Four Ways Cruz Is Even More Dangerous Than Trump

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U.S. Republican presidential candidate Senator Ted Cruz speaks to supporters after finishing third in the South Carolina primary behind Donald Trump and Senator Marco Rubio, at his primary-night rally in Columbia, South Carolina, on February 20. Joshua Roberts/Reuters

This article first appeared on RobertReich.org.

1. Cruz is more fanatical. Sure, Trump is a bully and bigot, but he doesn't hew to any sharp ideological line. Cruz is a fierce ideologue: He denies the existence of man-made climate change, rejects same-sex marriage, wants to abolish the Internal Revenue Service, believes the Second Amendment guarantees everyone a right to guns.

He doesn't believe in a constitutional divide between church and state, favors the death penalty, rejects immigration reform, demands the repeal of Obamacare and takes a strict "originalist" view of the meaning of the Constitution.

2. Cruz is a true believer. Trump has no firm principles except making money, getting attention and gaining power. But Cruz has spent much of his life embracing radical-right economic and political views.

3. Cruz is more disciplined and strategic. Trump is all over the place, often winging it, saying whatever pops into his mind. Cruz hews to a clear script and a carefully crafted strategy. He plays the long game (as he's shown in Iowa).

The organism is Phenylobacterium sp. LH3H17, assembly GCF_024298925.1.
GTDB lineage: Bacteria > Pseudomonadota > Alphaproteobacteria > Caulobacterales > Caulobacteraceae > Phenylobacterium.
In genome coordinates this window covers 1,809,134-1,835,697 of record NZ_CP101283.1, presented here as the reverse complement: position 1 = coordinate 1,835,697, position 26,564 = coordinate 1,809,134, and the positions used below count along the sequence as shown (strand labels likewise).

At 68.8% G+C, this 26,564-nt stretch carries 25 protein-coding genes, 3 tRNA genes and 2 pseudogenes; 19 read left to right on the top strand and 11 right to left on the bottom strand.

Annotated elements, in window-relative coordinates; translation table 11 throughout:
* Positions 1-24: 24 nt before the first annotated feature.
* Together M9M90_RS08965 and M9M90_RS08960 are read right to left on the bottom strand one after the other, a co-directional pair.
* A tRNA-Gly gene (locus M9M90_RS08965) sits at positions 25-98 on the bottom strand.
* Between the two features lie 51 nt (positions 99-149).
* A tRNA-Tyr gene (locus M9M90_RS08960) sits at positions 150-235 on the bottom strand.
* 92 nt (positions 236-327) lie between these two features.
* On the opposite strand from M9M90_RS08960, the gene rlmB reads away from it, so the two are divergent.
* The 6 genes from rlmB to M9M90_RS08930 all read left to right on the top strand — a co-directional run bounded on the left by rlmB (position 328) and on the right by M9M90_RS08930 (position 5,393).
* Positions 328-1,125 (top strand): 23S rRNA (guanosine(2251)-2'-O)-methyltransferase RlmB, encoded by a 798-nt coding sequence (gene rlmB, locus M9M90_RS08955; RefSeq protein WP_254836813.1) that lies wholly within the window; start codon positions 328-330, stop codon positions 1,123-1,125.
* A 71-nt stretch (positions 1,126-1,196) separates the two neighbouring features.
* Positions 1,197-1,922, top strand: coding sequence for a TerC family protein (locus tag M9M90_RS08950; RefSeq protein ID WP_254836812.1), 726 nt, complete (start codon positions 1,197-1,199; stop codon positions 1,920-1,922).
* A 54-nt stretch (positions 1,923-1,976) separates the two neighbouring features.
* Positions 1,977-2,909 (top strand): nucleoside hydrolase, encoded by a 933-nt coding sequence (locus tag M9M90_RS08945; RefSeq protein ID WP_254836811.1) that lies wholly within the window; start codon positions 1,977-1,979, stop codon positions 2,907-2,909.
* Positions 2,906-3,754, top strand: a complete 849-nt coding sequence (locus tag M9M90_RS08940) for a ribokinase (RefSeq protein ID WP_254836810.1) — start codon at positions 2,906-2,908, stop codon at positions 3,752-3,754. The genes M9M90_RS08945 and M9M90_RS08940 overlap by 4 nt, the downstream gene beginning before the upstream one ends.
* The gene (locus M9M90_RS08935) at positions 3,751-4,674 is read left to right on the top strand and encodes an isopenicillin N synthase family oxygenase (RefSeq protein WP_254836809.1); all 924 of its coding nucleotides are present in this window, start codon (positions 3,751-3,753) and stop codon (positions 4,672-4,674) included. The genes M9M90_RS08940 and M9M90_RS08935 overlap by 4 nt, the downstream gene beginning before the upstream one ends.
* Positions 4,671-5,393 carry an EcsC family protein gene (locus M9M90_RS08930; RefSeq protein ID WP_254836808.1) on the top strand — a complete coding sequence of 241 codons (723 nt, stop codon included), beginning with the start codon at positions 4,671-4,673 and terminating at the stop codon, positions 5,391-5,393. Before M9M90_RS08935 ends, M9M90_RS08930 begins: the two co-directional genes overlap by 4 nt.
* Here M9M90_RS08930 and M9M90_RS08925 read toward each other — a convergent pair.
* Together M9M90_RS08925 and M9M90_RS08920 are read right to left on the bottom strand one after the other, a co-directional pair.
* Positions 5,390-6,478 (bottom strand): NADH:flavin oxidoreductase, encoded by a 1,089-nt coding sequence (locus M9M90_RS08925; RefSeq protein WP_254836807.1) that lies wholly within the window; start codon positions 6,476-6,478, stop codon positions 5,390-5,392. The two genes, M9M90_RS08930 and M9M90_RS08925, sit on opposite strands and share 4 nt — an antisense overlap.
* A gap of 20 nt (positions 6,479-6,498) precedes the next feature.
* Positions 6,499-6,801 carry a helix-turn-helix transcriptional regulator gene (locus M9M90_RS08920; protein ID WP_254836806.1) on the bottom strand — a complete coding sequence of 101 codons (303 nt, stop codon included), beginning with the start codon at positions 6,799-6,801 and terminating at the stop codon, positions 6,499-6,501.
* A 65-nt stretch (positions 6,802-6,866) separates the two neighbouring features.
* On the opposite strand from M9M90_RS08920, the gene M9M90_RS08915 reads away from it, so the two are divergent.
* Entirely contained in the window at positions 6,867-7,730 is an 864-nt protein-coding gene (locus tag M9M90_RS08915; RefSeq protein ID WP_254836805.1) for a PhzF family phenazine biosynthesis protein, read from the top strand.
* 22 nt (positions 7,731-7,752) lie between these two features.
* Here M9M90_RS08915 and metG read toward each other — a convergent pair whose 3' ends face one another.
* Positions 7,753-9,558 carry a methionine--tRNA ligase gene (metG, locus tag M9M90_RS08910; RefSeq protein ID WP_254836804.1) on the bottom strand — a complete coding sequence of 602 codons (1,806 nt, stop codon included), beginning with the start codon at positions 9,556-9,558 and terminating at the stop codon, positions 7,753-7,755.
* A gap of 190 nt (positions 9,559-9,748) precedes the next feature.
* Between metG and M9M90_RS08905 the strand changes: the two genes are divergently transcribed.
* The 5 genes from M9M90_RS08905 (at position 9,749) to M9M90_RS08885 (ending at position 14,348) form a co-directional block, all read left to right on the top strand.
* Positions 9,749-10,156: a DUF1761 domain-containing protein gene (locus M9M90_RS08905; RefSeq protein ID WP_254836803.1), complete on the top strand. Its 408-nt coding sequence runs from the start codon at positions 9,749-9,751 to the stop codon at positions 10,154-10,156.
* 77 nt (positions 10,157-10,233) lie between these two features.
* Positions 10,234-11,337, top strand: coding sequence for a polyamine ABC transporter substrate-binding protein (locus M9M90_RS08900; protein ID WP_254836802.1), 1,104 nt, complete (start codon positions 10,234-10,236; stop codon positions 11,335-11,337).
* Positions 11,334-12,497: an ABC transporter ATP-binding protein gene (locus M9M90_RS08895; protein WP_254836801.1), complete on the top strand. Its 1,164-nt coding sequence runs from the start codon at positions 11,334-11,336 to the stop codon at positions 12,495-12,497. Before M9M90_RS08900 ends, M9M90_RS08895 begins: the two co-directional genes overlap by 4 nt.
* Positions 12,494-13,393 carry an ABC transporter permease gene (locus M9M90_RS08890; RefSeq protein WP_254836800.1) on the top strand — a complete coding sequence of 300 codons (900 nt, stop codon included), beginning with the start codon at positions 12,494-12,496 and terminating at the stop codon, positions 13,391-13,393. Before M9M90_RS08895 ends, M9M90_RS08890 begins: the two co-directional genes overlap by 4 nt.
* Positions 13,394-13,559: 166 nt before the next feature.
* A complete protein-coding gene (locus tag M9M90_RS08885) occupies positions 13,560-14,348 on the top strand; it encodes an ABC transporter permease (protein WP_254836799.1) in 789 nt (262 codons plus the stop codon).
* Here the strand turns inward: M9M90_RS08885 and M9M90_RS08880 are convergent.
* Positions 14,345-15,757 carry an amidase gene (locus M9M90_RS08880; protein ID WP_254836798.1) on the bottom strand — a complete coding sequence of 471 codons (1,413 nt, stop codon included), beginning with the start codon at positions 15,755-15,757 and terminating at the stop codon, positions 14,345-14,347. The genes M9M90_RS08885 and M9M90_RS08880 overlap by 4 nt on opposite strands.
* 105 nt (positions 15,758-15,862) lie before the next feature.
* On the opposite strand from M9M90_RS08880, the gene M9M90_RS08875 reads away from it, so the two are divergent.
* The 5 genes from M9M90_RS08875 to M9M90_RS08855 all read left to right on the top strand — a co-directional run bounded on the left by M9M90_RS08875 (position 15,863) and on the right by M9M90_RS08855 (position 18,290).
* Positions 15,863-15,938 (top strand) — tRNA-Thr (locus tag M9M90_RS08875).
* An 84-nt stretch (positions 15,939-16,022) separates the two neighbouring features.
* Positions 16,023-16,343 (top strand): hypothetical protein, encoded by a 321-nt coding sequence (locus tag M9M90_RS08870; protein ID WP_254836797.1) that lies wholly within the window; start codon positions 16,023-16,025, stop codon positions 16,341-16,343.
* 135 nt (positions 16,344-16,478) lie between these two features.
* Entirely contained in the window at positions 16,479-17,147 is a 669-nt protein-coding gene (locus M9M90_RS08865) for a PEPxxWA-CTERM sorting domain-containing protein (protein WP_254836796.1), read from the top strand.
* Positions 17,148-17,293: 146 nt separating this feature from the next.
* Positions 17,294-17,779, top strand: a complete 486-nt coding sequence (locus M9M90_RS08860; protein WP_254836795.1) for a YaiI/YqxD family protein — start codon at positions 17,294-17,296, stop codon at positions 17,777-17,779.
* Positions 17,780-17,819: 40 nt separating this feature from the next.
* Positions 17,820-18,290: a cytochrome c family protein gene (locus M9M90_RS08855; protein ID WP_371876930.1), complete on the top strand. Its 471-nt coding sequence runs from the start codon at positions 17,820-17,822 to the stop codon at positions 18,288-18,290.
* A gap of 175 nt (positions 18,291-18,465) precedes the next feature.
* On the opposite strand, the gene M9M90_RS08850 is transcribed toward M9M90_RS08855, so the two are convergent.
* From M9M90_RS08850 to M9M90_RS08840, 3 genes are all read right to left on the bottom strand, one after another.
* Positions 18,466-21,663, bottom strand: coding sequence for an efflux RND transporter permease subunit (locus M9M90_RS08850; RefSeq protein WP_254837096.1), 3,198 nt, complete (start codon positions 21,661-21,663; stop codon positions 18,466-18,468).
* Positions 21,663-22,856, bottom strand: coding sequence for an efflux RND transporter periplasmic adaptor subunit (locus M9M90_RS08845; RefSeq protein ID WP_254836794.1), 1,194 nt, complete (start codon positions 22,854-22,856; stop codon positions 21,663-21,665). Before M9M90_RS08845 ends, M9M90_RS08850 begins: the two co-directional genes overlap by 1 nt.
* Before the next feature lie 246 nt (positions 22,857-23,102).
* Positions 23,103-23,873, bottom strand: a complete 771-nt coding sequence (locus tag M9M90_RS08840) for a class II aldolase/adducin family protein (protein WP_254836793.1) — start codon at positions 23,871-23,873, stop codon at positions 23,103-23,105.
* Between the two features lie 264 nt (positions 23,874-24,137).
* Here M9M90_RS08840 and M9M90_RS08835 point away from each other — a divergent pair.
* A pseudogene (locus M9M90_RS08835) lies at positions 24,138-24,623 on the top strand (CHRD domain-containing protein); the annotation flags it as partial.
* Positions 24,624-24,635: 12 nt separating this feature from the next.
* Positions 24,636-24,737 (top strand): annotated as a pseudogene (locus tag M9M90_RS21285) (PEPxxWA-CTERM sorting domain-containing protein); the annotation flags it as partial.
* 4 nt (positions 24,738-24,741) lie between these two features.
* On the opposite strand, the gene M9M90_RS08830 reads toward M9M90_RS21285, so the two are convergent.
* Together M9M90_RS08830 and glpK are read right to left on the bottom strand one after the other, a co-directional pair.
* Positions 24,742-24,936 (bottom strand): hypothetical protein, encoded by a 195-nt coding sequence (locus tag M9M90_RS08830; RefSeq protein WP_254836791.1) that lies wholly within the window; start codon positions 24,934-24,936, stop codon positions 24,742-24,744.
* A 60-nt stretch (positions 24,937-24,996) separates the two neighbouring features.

4. Cruz is a loner who's willing to destroy government institutions to get his way. Trump has spent his career using the federal government and making friends with big shots. Not Cruz. He has repeatedly led Republicans toward fiscal cliffs. In the fall of 2013, his opposition to Obamacare led in a significant way to the shutdown of the federal government.

Both men would be disasters for America, but Ted Cruz would be the larger disaster.

Robert Reich, Chancellor's Professor of Public Policy at the University of California at Berkeley, was secretary of labor in the Clinton administration. Time magazine named him one of the 10 most effective Cabinet secretaries of the 20th century. He has written 13 books, including the best-sellers Aftershock and The Work of Nations. His latest, Beyond Outrage, is out in paperback. He is also a founding editor of The American Prospect magazine and chairman of Common Cause.